Our analysis found that websites in dozens of towns and counties voting on Super Tuesday have security weaknesses. Richmond, Va., still uses software from 2003.
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The Richmond, Virginia, website that tells people where to vote and publishes election results runs on a 17-year-old operating system. Software used by election-related sites in Johnston County, North Carolina, and the town of Barnstable, Massachusetts, had reached its expiration date, making security updates no longer available.
These aging systems reflect a larger problem: A ProPublica investigation found that at least 50 election-related websites in counties and towns voting on Super Tuesday — accounting for nearly 2 million voters — were particularly vulnerable to cyberattack. The sites, where people can find out how to register to vote, where to cast ballots and who won the election, had security issues such as outdated software, poor encryption and systems encumbered with unneeded computer programs. None of the localities contacted by ProPublica said that their sites had been disrupted by cyberattacks.
ProPublica also spotted files that should have been kept hidden because, when identified, they could give hackers a roadmap to the computer system’s weaknesses. Some election websites shared the same computer server with many other local government sites, magnifying the potential repercussions of an attack. “Shared hosting environments are rarely appropriate for critical infrastructure,” researchers Bob Rudis and Tod Beardsley of the security firm Rapid7 wrote in a February report for ProPublica.
At a time when cybersecurity concerns have come to the forefront of American elections, ProPublica’s findings reveal the frailty of some local computer networks. Fake Election Day information could disenfranchise voters by sending them to the wrong polling place. Tainted results could stall a campaign, since primary wins drive momentum with financial contributions and political support.
After the Iowa caucuses fiasco, in which a mobile app’s flaws apparently unrelated to security delayed results for days, any security breach could test voters’ confidence in the integrity of the election process. Counties and towns increasingly seek the U.S. Department of Homeland Security’s assistance in scanning their systems for security problems, but the federal government can’t make them do so.
“Public websites are an area of concern as we look at county-level election offices,” especially those that lack financial resources and expertise, said a senior U.S. official, who wasn’t authorized to speak on the record. The federal government isn’t aware of specific plans by foreign adversaries to attack county websites, the official said, but “we know it’s in the playbook.”
Three localities — Barnstable, Johnston County and Sebastian County, Arkansas — said they would fix their systems after ProPublica notified them of their vulnerabilities last month. At least three other sites examined are still powered in part by software from the early 2000s, contrary to guidance from the government and industry. Besides Richmond, they include Belchertown, Massachusetts, and Virginia’s King and Queen County.
“It’s not surprising to me at all that these platforms haven’t been updated in more than a decade,” said Sara Moriarty, a Richmond voter who works for a local nonprofit. “I don’t think they have the resources to think about how their systems could be hacked or turned against them to spread disinformation.”
Election security concerns have focused at times on machines used for voting and tabulating at polling places. But localities often publish unofficial results and provide other election-related information on their own sites. Districts with problematic sites ranged from rural areas such as King and Queen County, with about 5,000 registered voters, to cities such as Richmond, with more than 153,000. Smaller counties and towns may lack the IT staff and financial resources to operate the most up-to-date computer systems.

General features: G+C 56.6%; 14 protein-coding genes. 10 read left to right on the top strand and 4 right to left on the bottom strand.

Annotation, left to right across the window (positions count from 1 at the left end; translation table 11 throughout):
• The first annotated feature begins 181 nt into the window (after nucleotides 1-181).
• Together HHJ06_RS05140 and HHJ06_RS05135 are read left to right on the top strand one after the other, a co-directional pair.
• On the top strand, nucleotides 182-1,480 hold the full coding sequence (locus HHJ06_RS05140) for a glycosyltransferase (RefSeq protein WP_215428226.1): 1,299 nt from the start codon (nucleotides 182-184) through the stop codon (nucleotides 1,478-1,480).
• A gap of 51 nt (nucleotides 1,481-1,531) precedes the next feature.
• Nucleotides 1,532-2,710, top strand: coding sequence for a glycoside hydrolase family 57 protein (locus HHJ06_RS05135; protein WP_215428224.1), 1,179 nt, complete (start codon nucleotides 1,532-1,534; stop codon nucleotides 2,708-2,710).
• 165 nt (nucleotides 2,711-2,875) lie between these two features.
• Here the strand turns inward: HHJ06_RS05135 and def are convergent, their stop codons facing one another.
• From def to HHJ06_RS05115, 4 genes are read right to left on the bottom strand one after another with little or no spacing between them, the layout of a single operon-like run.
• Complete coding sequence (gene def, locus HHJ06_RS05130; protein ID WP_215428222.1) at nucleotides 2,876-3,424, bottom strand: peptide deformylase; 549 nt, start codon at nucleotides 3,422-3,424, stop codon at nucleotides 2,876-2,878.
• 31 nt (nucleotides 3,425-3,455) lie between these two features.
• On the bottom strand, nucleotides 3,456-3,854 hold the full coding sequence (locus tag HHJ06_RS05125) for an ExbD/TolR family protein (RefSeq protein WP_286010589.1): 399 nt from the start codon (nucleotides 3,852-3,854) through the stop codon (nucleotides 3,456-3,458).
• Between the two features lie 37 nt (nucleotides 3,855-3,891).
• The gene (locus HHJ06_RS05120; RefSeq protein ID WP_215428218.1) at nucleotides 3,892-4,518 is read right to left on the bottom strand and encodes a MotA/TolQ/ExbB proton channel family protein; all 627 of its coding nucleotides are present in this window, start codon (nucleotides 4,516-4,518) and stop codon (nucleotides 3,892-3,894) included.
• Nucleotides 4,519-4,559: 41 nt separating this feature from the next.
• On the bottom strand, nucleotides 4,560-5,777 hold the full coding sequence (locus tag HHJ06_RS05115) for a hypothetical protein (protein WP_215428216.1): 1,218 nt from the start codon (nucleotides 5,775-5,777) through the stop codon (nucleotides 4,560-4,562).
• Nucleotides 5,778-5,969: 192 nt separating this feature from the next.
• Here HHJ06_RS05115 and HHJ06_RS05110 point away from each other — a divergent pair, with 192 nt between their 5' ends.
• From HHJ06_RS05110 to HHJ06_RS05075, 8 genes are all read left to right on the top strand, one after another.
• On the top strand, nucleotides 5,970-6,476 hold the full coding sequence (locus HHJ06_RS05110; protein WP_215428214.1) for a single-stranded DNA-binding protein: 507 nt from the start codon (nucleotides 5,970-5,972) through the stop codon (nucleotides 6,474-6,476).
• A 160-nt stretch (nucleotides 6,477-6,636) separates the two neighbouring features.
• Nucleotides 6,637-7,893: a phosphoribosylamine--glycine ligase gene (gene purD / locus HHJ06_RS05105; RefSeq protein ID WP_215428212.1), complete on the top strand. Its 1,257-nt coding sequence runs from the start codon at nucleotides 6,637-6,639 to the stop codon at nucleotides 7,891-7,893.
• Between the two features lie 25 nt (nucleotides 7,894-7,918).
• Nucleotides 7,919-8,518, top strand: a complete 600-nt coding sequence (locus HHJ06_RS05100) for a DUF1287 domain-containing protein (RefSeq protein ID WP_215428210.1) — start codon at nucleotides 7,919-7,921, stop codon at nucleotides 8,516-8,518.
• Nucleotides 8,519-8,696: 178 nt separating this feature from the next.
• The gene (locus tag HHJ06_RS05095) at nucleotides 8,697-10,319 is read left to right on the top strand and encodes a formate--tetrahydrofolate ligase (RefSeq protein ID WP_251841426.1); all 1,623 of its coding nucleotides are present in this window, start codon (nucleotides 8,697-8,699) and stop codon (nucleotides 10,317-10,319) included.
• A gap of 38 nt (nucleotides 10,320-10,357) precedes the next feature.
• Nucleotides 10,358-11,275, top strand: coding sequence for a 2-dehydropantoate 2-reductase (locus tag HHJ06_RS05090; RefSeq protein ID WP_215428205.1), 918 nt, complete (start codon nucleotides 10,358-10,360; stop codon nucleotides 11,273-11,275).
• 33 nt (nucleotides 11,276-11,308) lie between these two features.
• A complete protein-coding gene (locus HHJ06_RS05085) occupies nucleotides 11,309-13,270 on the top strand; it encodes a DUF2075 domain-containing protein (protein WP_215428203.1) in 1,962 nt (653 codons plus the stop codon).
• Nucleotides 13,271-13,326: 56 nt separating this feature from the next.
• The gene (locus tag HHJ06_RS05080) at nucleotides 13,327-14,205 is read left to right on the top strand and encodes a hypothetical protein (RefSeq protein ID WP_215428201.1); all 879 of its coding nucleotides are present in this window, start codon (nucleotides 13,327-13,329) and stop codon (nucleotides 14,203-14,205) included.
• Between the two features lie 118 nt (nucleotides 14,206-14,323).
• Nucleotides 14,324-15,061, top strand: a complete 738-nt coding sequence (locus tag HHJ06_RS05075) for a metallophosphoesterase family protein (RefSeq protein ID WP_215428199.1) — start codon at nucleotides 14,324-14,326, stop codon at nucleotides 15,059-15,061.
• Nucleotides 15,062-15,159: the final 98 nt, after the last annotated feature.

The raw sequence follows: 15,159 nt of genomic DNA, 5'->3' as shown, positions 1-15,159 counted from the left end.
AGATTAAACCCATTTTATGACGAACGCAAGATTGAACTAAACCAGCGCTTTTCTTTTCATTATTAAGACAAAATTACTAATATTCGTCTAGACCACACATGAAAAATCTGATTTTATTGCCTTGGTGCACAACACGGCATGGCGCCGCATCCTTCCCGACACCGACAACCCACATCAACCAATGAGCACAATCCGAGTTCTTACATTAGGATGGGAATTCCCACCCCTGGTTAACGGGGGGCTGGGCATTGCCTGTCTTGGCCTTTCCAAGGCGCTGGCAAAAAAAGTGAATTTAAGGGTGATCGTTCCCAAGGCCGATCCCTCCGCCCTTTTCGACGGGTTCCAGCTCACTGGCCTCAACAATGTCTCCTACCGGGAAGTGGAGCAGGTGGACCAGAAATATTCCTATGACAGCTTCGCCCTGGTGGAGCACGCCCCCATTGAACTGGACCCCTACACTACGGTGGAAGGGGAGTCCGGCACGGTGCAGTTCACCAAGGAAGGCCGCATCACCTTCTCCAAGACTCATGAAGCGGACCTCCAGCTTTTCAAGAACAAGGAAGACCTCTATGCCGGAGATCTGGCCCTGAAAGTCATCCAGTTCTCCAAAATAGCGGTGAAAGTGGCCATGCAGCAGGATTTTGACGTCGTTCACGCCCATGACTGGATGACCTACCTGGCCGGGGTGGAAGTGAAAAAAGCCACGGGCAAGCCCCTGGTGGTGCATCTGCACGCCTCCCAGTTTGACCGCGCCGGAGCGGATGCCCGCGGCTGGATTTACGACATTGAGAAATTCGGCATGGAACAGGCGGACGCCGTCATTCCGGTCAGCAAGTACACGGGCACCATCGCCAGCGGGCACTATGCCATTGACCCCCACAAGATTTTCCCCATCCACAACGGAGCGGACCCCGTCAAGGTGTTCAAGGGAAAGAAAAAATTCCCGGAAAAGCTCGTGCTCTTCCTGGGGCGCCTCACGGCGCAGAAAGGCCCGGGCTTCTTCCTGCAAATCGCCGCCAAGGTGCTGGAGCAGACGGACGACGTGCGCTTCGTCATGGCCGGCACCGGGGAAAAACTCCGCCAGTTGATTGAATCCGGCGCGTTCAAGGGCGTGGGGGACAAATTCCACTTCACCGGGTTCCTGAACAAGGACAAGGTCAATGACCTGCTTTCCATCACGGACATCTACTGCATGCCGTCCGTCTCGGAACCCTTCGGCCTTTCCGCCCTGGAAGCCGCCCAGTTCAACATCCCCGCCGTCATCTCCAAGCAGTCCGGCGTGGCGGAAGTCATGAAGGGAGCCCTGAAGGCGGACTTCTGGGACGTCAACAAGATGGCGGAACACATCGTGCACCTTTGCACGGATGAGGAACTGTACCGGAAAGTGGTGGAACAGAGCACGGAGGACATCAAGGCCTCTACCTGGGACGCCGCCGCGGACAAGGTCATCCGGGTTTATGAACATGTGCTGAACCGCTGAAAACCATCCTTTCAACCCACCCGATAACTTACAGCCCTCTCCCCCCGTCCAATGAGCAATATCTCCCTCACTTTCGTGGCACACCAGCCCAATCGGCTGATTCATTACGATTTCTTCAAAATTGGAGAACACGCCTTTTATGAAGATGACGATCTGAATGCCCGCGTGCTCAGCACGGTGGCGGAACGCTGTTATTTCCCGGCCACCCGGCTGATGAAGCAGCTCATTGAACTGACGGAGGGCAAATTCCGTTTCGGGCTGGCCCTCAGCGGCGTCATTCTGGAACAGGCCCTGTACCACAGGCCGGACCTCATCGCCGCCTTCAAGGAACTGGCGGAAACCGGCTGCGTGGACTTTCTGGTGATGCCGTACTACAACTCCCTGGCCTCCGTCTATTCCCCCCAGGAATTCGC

Senate Democrats have proposed several bills that would appropriate $1 billion for local election security and set federal guidelines for websites that publish voting results, but they haven’t gained traction. “We have to focus holistically on the security of our voting systems, ranging from voting machines to registration databases to election-results reporting systems,” said Democratic Sen. Mark Warner of Virginia, vice chair of the Senate’s intelligence panel. “Nothing less than voter confidence in the integrity of our elections is at stake.”
ProPublica uncovered the problems by using software that scans websites for vulnerabilities. Although such scanners can produce false-positives, ProPublica confirmed its findings through interviews with government officials or additional reporting.
At our request, Rapid7 independently examined a broad swath of municipal websites, including some that don’t publish voting results, since they could be hijacked to provide election misinformation. It declined to provide specifics on individual websites but said smaller counties and towns tended to run “dangerous or inappropriate” software. Those districts, Rapid7’s Rudis and Beardsley wrote in their report, “certainly could use help securing election-related websites. This help should come from their states, their higher-population neighbors, or the federal government.”
Security flaws caused hiccups during the 2018 midterms. In one case, a flood of internet traffic briefly brought down Knox County, Tennessee’s, website that published primary-night returns. A security consultant later said that the problem may have stemmed from a software glitch on the website.
Lawrence Norden, the director of the election-reform program at NYU’s Brennan Center for Justice, said experts have already seen attacks on election-reporting systems abroad, such as in Bulgaria. “It seems, unfortunately, an easy way to undermine voter confidence,” he said.
Johnston County, a reliably Republican district about 40 minutes southeast of Raleigh, has roughly 131,600 registered voters. Its site lists polling place addresses and election results. ProPublica found it was running software that, in late 2019, reached what is known as its end of life. (Like milk or medicine, software often carries an expiration date when manufacturers no longer sell or support it.)